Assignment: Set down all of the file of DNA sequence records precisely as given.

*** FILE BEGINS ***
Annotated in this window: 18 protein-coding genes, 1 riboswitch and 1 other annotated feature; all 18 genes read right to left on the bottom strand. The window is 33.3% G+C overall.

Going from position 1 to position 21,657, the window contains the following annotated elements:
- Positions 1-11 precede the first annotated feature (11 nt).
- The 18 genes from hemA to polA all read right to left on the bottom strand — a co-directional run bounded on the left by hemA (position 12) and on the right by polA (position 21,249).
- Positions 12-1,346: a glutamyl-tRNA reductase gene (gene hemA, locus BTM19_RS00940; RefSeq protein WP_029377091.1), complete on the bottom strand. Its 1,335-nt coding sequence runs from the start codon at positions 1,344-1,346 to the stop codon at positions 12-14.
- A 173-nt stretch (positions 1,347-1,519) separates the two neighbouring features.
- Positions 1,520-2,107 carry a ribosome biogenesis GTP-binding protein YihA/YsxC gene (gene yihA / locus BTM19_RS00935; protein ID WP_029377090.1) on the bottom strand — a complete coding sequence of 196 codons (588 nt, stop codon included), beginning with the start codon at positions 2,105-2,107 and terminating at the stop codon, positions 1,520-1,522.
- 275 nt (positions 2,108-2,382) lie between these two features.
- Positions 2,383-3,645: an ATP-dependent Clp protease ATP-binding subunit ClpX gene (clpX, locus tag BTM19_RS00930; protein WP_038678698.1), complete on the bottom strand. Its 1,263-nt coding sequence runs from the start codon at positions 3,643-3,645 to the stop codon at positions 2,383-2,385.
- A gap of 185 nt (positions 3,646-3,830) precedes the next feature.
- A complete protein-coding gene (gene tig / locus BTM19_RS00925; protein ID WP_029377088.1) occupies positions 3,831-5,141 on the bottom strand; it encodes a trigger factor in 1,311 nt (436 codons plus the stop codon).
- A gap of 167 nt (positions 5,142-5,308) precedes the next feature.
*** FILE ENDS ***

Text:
Annotated in this window: 18 protein-coding genes, 1 riboswitch and 1 other annotated feature; all 18 genes read right to left on the bottom strand. The window is 33.3% G+C overall.

Going from position 1 to position 21,657, the window contains the following annotated elements:
- Positions 1-11 precede the first annotated feature (11 nt).
- The 18 genes from hemA to polA all read right to left on the bottom strand — a co-directional run bounded on the left by hemA (position 12) and on the right by polA (position 21,249).
- Positions 12-1,346: a glutamyl-tRNA reductase gene (gene hemA, locus BTM19_RS00940; RefSeq protein WP_029377091.1), complete on the bottom strand. Its 1,335-nt coding sequence runs from the start codon at positions 1,344-1,346 to the stop codon at positions 12-14.
- A 173-nt stretch (positions 1,347-1,519) separates the two neighbouring features.
- Positions 1,520-2,107 carry a ribosome biogenesis GTP-binding protein YihA/YsxC gene (gene yihA / locus BTM19_RS00935; protein ID WP_029377090.1) on the bottom strand — a complete coding sequence of 196 codons (588 nt, stop codon included), beginning with the start codon at positions 2,105-2,107 and terminating at the stop codon, positions 1,520-1,522.
- 275 nt (positions 2,108-2,382) lie between these two features.
- Positions 2,383-3,645: an ATP-dependent Clp protease ATP-binding subunit ClpX gene (clpX, locus tag BTM19_RS00930; protein WP_038678698.1), complete on the bottom strand. Its 1,263-nt coding sequence runs from the start codon at positions 3,643-3,645 to the stop codon at positions 2,383-2,385.
- A gap of 185 nt (positions 3,646-3,830) precedes the next feature.
- A complete protein-coding gene (gene tig / locus BTM19_RS00925; protein ID WP_029377088.1) occupies positions 3,831-5,141 on the bottom strand; it encodes a trigger factor in 1,311 nt (436 codons plus the stop codon).
- A gap of 167 nt (positions 5,142-5,308) precedes the next feature.